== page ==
Wednesday July 19, 2006
There’s nothing rescues a horrid, hot day better than a glowing success when you least expect it.
Let’s get past the horrid, hot day first. It was horrid. It was hot. According to the Met. Office, it was officially the hottest day on mainland Britain since records began. I can’t verify their claim of my own observation but I can vouch for the fact that it was very, very hot indeed. It was quite apparent that it would be too hot for me even before Graham departed for work just before 9 a.m.
“Don’t even think about doing any decorating today,” Graham said. “Just go over, check the mail, and see if you can’t sort out this computer problem. If you feel too hot, stop immediately and come home.”
“OK,” I said, meekly.
“I said, OK.”
“Wow. I didn’t expect you to give in so easy.”
“Not a matter of giving in. You’re right. I agree. It’s far too hot for me to play at decorating. I wouldn’t consider going out at all if we didn’t have such good air conditioning in the car.”
First port of call was the filling station at St Audries, to tank up. I’d sort of resolved that, if the price had risen above one pound a litre—the Mid-East crisis is hitting the petrol pumps here already—I’d take ten quid’s worth only, and top up when I got to Sainsbury’s in Bridgwater, where it’s as cheap as you’ll get anywhere for miles around. Sainsbury’s is bleak and hot, though, and I hoped I’d be able to use the St Audries filling station, which is shaded and situated in a cool, green tunnel on the A39. They just managed to win my custom, having pegged the price at 99.9p per litre.
I got a bit of a shock when I came back to the car from paying my bill, though. There was a steady stream of water from beneath the engine compartment. Not a lot, but worrisome even so. Until I realised that it was nothing more significant than the outlet from the airconditioner, which had been working flat out to provide me with a comfortable environment. No problem, then.
The drive over to Bridgwater was quieter than normal. I suspect that most people had taken heed of the heatwave warnings, and were staying at home rather than sweltering in a hot car.
I popped from the car into the cool of Sainsbury’s quick as I could, and started a mini buying panic when I got to the check-out.
“That’s a darn good idea,” said the woman in front of me as I plonked my 1kg bag of ice cubes on the belt, laid the bottle of wine on top of it, and placed my chilled and dairy goods as close to it as I possibly could. “Where did you get them?”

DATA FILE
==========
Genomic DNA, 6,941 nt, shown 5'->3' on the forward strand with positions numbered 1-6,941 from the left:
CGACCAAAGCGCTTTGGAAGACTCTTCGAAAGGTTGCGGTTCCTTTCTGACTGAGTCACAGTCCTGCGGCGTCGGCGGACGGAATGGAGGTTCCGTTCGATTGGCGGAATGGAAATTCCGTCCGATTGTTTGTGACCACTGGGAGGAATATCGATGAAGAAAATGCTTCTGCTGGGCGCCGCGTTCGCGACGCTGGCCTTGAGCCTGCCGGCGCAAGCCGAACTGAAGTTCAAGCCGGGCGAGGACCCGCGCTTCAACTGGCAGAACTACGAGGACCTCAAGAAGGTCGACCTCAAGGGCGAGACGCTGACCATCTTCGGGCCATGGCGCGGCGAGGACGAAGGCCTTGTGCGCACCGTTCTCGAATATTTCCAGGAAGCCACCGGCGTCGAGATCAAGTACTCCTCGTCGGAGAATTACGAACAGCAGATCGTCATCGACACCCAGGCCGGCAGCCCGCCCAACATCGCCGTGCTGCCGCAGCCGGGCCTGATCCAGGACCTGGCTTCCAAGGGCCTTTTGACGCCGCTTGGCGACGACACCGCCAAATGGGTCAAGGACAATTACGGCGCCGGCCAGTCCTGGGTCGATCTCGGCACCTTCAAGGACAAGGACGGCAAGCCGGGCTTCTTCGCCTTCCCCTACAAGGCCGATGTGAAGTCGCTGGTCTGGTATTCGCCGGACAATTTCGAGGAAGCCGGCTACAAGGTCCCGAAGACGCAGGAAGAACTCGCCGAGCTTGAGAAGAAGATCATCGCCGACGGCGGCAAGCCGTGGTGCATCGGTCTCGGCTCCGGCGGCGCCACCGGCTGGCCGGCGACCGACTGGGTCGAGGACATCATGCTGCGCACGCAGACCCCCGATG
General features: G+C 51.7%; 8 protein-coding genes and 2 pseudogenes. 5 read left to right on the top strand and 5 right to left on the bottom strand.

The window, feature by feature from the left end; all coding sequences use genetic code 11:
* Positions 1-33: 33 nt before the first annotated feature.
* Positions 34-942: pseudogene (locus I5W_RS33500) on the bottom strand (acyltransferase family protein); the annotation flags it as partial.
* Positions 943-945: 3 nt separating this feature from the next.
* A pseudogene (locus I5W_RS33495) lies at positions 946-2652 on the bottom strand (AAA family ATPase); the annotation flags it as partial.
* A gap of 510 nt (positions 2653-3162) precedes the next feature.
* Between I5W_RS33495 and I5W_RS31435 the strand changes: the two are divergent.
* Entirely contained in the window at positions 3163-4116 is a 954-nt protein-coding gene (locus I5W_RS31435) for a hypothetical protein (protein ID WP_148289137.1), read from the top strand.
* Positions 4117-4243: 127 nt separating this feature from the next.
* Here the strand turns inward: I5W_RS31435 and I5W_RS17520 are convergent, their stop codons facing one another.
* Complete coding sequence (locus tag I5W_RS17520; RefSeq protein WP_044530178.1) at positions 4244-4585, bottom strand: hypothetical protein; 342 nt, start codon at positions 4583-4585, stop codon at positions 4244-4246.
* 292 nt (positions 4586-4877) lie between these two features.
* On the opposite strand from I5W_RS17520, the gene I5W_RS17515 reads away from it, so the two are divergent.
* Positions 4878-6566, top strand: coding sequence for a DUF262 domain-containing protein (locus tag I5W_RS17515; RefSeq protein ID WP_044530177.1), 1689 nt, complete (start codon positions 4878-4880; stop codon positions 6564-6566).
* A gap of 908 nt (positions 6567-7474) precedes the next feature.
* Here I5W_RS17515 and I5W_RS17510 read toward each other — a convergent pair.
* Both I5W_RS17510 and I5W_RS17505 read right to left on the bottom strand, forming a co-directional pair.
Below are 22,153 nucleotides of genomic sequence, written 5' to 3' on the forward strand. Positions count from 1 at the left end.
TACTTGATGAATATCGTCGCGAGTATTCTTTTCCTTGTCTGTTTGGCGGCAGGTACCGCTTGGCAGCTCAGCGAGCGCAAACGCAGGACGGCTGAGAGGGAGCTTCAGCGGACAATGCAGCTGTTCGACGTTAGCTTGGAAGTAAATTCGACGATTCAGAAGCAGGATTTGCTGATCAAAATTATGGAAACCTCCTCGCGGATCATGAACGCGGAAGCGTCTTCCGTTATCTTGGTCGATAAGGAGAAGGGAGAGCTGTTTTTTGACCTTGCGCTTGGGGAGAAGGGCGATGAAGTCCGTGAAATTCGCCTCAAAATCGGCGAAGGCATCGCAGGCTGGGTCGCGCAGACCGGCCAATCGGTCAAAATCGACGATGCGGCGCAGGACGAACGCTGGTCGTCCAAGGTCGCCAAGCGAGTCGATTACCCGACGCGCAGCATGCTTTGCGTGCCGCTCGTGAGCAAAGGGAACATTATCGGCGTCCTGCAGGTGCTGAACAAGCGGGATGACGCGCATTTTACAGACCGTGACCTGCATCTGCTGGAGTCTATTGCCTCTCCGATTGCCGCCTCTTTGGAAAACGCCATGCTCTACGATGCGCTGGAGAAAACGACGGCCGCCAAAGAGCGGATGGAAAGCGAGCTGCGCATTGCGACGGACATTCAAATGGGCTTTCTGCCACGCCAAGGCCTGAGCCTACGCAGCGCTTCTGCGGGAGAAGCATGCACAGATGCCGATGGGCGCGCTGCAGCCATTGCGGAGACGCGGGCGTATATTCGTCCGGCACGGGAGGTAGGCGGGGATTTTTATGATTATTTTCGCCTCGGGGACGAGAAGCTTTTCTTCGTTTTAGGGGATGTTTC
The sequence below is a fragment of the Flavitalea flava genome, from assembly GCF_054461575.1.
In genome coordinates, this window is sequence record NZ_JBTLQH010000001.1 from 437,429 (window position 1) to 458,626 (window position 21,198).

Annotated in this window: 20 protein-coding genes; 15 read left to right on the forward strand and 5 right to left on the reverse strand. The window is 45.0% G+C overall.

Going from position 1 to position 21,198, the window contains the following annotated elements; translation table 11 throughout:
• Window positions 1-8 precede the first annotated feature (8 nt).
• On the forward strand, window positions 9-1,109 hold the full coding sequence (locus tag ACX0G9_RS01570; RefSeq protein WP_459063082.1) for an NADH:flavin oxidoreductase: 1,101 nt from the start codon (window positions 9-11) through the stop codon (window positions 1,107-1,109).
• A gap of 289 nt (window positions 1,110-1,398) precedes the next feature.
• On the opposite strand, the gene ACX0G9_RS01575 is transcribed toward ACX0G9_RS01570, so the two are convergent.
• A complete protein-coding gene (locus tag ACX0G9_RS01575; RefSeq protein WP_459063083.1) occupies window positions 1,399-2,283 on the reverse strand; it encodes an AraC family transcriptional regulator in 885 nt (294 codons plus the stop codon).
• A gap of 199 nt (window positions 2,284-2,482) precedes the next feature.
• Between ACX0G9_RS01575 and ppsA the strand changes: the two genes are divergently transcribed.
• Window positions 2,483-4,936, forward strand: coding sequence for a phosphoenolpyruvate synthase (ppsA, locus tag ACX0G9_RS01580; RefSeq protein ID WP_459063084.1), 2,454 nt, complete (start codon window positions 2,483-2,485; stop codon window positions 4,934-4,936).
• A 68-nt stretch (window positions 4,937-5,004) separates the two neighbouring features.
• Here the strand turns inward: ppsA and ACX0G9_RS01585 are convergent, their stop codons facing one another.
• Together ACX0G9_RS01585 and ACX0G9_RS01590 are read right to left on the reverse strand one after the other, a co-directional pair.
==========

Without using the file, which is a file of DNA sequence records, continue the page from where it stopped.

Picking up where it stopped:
I directed her to the freezer bank where I’d picked up my ice cubes, and assured her that I didn’t mind waiting while she went to fetch some for herself.
“Do us a favour, mate, and look after my stuff while I do the same thing,” said the bloke behind me.
Despite my good citizen’s waiting act, I got back to the car across the searingly hot car park before the cooling effects of the air conditioning had quite gone, loaded my bags into the passenger footwell, and set off for the house.
I found the place to be bearably cool, checked the mail, and sat down with my bottle of water before plugging the laptop in.
One of the things the health service warns us about when they hand out advice for staying cool in hot weather is that older folks are liable not to realise that they are thirsty and so don’t drink enough water to keep the perspiration going and to cool the body the old-fashioned way. By my experience that’s precisely what happens. I have constantly to remember my need for water. I very seldom feel thirsty and, if it weren’t for my resolution to consume three litres of the stuff each day, I’d get dehydrated, and distressed, quicker than quick.
Then the success of the day happened. I plugged the laptop into the phone jack, connected, and started surfing through the information pages about the things I needed to do to access my website again. Fixed this, fixed that, and, voila!, I had FTP facilities once more.
Nothing ventured, nothing gained, so I uploaded the entries I’ve been diligently formatting during the interregnum. Then, heart in mouth, I tried to access them with the browser. Great! There they are!
Now, I have to say it, I hate it when I fix something without really knowing how I did it. Goes completely against the grain, it does, fundamentally opposed to the way I used to do computer things, after careful research, checking every aspect until I was certain that I’d got it right before I did it. Once more, I was obliged to recognise that things aren’t done that way anymore. Whatever I’d done, clicking this, altering that, I’d succeeded in making the website not only updateable but accessible.
Let’s not tempt fate. Let’s just accept the realities. I shunted off an email to let the readership know I was back on the air, and providing URLs to the most recent entry, shut the connection and the computer down—the battery was close to empty—and went back into the kitchen to munch my sandwich and fresh fruit salad lunch, all deliciously cold from close contact with my ice cubes. That’s another health tip from the heatwave warnings—fresh fruit contains lashings of natural salts and sugars along with a lot of water.
Last thing before leaving the house, I checked the comments and email, using up the last of the battery. Yippee! The readers had left me messages, welcoming my return. I’m on the air again. And that’s as much of a glowing success as I need to compensate for a horrid, hot day.
Cooking in the caravan. Someone has to do it